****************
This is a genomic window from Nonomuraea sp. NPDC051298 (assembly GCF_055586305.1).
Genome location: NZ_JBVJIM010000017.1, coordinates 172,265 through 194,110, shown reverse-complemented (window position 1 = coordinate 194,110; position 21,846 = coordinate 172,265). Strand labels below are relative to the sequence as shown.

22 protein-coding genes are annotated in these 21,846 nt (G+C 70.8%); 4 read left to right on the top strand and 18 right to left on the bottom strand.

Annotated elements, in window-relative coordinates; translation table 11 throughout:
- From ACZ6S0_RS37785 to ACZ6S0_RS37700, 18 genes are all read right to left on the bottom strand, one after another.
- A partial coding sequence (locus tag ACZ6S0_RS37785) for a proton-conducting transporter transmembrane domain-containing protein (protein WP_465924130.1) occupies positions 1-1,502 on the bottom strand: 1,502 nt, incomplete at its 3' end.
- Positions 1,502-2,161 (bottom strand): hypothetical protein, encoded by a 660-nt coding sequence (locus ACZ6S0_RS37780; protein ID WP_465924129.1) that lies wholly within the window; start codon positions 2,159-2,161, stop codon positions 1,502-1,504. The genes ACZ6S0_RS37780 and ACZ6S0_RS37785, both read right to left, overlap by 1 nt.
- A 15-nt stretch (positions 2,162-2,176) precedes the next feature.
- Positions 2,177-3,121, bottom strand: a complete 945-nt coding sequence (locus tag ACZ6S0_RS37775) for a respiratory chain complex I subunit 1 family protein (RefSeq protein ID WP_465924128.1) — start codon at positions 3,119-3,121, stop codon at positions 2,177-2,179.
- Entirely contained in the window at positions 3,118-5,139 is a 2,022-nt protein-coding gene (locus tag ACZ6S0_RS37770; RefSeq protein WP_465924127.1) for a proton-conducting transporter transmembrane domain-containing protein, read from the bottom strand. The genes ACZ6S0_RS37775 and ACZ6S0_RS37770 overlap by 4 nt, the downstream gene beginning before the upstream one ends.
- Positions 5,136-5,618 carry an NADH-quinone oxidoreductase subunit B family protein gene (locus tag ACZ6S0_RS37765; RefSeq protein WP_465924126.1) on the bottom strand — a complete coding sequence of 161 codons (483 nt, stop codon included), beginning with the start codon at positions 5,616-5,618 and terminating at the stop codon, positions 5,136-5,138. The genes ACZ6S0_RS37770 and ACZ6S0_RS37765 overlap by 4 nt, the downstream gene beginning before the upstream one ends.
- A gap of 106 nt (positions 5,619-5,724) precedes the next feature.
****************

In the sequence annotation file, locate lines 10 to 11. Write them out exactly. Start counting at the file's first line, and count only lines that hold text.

- Entirely contained in the window at positions 3,118-5,139 is a 2,022-nt protein-coding gene (locus tag ACZ6S0_RS37770; RefSeq protein WP_465924127.1) for a proton-conducting transporter transmembrane domain-containing protein, read from the bottom strand. The genes ACZ6S0_RS37775 and ACZ6S0_RS37770 overlap by 4 nt, the downstream gene beginning before the upstream one ends.
- Positions 5,136-5,618 carry an NADH-quinone oxidoreductase subunit B family protein gene (locus tag ACZ6S0_RS37765; RefSeq protein WP_465924126.1) on the bottom strand — a complete coding sequence of 161 codons (483 nt, stop codon included), beginning with the start codon at positions 5,616-5,618 and terminating at the stop codon, positions 5,136-5,138. The genes ACZ6S0_RS37770 and ACZ6S0_RS37765 overlap by 4 nt, the downstream gene beginning before the upstream one ends.